Coming Home

Coming Home
by Priya Sridhar

Three cops tried to stop me as I made my way down the street. No, three cops is a wrong way to say it. It was more like three cops, each with their personal arsenal of grenades strapped to their belts, attack dogs, and large cars. In fact, I had only seen cars like these in my army days, when I had been a commander.

“I have to get home,” I tried explaining to one guy. He was wearing riot gear and riding an armored truck. I had been shuffling down the street, moving slowly because I couldn’t see out of one eye.

“Road’s closed!” He shouted at me through a bullhorn. “Go back!”

“I can’t,” I said, calmly. It never helped to get angry with the police, no matter how stupid they were. The last time I had lost my temper …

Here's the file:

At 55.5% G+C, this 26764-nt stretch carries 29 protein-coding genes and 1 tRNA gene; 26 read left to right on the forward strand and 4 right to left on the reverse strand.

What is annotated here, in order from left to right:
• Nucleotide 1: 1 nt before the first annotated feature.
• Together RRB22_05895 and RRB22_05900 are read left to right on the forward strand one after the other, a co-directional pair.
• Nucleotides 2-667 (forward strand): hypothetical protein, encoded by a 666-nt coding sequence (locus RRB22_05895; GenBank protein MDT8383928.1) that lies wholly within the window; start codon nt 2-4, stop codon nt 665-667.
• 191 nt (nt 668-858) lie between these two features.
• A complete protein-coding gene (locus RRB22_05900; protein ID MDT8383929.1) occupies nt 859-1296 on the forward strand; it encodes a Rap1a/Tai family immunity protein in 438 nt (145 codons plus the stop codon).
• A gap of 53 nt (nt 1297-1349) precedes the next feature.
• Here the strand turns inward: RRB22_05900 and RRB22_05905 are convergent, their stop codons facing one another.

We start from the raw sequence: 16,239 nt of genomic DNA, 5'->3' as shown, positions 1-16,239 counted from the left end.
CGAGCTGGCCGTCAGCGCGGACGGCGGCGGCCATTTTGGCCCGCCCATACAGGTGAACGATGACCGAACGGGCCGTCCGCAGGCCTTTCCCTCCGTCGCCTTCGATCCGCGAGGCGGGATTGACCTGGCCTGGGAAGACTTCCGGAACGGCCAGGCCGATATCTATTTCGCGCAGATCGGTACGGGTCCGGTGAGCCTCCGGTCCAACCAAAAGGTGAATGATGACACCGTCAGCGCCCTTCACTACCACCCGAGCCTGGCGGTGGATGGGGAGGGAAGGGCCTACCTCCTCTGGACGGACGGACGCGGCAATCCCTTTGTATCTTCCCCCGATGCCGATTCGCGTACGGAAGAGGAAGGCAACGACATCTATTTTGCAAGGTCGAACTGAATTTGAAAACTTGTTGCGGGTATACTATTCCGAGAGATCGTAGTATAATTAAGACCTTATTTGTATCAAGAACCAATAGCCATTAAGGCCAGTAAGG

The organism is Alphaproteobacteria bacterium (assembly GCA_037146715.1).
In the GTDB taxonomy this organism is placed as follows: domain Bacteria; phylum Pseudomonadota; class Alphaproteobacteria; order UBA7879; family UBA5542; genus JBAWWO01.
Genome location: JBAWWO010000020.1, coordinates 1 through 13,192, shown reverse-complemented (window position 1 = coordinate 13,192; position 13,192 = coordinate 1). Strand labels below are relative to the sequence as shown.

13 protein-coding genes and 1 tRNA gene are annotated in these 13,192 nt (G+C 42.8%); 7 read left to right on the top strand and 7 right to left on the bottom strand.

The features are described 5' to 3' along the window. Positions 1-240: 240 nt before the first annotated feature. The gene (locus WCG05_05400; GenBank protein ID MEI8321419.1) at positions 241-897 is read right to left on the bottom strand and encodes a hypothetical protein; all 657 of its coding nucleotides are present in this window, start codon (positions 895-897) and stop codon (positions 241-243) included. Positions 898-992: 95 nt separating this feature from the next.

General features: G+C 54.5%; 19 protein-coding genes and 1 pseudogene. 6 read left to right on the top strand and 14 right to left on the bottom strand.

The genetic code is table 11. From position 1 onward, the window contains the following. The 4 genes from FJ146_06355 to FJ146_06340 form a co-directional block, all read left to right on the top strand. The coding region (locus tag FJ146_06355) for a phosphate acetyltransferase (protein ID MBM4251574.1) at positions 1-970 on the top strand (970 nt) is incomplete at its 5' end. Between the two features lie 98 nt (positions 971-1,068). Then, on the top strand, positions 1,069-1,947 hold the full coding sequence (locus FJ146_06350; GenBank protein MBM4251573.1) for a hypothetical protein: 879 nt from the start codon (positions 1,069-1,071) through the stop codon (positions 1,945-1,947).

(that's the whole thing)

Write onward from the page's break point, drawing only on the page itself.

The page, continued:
“Move or I’ll make you move!” he screeched. His fingers went to his grenades, preparing to toss them.

“Then make me,” I said, unbuttoning my shirt and rolling my eyes. I had been wearing an aqua-blue polo that night; I was still wearing it. There hadn’t been time to change, probably because my mind had been in a strange place full of blackness and murky images. Too much chatter, too many blurred memories congealing into an ugly mess that I didn’t want to remember.

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